Welcome to the crazy new world of hiring! And it’s probably going to get a little crazier as we come out of this mess. It is evident that every one of our candidates as well as employers, are operating under doubt, uncertainty, and fear. We discussed that before. Here are some things that happened this week that help to demonstrate how just a little bit crazy and unpredictable things can be.
We’re hunkered down in this quarantine, like everyone else, but since most of our work is done over the phone we can do that from our home offices. I expected hordes of people to call us saying that they got laid off or fired or are so anxious about their company’s ability to survive, they absolutely have to look for a new job. Now, maybe the total impact of this horrible economic downturn hasn’t hit quite yet. But, we did get quite a number of the kinds of calls we expected, but not the same number as in the beginning of the 2008 recession.
We had a number of candidates call us and tell us that they were “furloughed.” I hadn’t heard that kind of term ever used by private industry. In two or three cases, the people who called said they were still “associated” with their company and the company was paying their benefits but they were basically unemployed without earnings. They were looking for a job because they needed a paycheck. They were told that, “as soon as things turn around, we will bring you back on and start paying you.” In each of these cases no timeline was given. Each one of these candidates has called us to actively start looking for a new job. If they find one as good as or better than what they had between now and the time they are called back, they will probably accept a new position.
Probably 60% of our clients who are actively interviewing and trying to hire someone put their search “on hold” until, “we figure out what we’re going to do.” People just don’t know how this new economy is going to affect their company. So, the doubt, uncertainty and fear has put them in a position to do nothing at all. The majority of our active searches have been put on hold and nobody seems to know when they will come off of the hold.
Some firms are hiring in just the same way they were before this whole pandemic hit. Quite a number of them are postponing start dates. We have heard the start date of June 1 quite often in the last week, whereas it would normally be May 1st. We had one client who hired a salesperson with a tentative start date of May 15, but offered the candidate the opportunity to work for them on a straight commission basis until May 15. The candidate agreed to do it. But my sense is that if another opportunity comes along between now and then, he will go after it. His concern is that, “Well, who is to say that when we get close to the start date, one month from now, they may postpone the start date again. I’m out of work and I need a job, so I’m going to take them up on their offer but I will probably keep looking.” It’s hard to blame him.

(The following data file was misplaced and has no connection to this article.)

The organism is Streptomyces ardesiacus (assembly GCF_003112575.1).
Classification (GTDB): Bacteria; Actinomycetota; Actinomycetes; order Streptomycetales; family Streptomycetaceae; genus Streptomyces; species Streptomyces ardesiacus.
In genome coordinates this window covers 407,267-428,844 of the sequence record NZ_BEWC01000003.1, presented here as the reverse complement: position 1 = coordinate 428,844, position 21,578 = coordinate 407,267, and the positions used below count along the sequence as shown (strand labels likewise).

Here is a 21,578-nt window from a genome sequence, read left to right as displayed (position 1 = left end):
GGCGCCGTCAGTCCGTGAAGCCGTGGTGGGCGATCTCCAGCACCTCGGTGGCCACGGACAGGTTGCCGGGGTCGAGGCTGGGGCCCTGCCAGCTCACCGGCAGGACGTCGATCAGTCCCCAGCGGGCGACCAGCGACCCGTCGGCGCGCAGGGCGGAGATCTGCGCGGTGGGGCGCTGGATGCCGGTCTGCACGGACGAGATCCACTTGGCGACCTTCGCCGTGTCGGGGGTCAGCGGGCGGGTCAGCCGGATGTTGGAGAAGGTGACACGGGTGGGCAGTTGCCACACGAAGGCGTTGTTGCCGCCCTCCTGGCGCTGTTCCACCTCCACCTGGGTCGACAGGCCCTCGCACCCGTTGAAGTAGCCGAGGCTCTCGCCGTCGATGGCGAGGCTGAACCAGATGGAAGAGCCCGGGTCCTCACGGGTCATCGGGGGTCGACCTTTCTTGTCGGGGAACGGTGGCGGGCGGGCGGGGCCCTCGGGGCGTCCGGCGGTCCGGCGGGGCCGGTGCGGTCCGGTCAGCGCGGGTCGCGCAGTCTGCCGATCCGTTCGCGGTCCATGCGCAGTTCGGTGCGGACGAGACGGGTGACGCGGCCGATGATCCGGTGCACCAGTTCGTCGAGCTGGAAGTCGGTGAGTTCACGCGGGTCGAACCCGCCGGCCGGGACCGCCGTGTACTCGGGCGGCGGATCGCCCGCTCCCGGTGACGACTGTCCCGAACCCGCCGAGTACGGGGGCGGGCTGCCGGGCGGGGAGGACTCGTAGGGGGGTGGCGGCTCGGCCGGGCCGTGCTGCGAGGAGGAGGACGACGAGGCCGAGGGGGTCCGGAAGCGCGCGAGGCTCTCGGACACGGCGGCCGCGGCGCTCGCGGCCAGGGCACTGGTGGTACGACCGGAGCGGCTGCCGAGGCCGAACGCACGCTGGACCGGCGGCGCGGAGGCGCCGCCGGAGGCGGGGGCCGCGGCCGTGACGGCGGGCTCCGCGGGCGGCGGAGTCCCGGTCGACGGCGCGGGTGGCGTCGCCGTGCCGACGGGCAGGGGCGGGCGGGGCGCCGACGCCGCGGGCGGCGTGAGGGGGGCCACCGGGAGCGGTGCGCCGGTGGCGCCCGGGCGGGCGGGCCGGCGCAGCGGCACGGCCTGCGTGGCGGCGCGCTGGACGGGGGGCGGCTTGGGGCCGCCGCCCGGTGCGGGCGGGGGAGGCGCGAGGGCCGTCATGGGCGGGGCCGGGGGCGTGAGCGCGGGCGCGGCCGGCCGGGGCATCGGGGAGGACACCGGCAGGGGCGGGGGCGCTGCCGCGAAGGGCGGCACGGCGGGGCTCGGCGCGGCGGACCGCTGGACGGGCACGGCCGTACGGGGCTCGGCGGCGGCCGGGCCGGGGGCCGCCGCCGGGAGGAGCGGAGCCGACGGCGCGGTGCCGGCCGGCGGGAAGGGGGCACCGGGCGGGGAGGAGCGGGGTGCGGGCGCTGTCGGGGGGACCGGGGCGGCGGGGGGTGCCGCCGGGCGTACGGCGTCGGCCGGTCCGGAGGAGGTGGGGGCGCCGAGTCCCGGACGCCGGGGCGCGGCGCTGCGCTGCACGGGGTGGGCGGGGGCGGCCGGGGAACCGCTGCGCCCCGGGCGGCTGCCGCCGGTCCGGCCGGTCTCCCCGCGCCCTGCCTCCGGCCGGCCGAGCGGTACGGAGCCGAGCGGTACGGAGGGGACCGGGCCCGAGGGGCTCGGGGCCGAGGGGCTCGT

More than two or three startups laid off more than half of their staff that they’ve been hiring over the last few months. Their excuse for doing so was quite simple, “We just don’t know how the economy is going to go.”
We had one organization who for the past three weeks has been interviewing regional sales director candidates. They have been interviewing people via videoconferencing and have been moving the process along pretty well. But yesterday they raised the concern that their company “policy” was for the Executive VP, who lives in New York, to interview the finalists face-to-face. Our candidate has absolutely no desire whatsoever to fly to New York City. He offered to meet the EVP, if he has to, at an airport equidistant between here and New York. Why our candidate can’t interview with the EVP in the same manner that he has interviewed with the hiring authority and his boss, via videoconference, is beyond us. Companies are already changing their policies about lots of things based on this coronavirus and this policy should obviously be one of them.
Relating to videoconferencing, we have had a number of client companies actually hire candidates via videoconferencing. Onboarding the candidates has been the biggest problem. Even though they will have them work from home until the lockdown is over, they are having trouble getting computers to them and expecting them to function in a job they can’t learn much about by not being “on site.”
More than 15 million Americans work in the hospitality related services arena. The vast majority of these people are the ones that have been laid off as a result of the coronavirus. Doubt, uncertainty and fear are contagious. We have a client who has been interviewing CFO candidates to replace one that is retiring. They are ready to bring the candidate on, but they told us they didn’t want to give him a start date because they wanted to be sure that their clients are going to pay them even when the scare ends. They have no reason to believe that they are not going to be paid except for the general “fearful” business climate and they know their present CFO is going to retire soon. Their plan to hire our candidate and have him mentored by the present CFO is still a good one. But they just can’t seem to set the start date and they’re blaming the coronavirus. Again, doubt, uncertainty and fear.
All this is to say that nobody knows how the economics of this thing is going to play out. The proponents who say that we really need to get on with business as quickly as possible to dig out of this hole are absolutely right. No one wants to see people get sick and die, but our economy, which is already sick, is going to “die” if we don’t get back to work and do it quickly.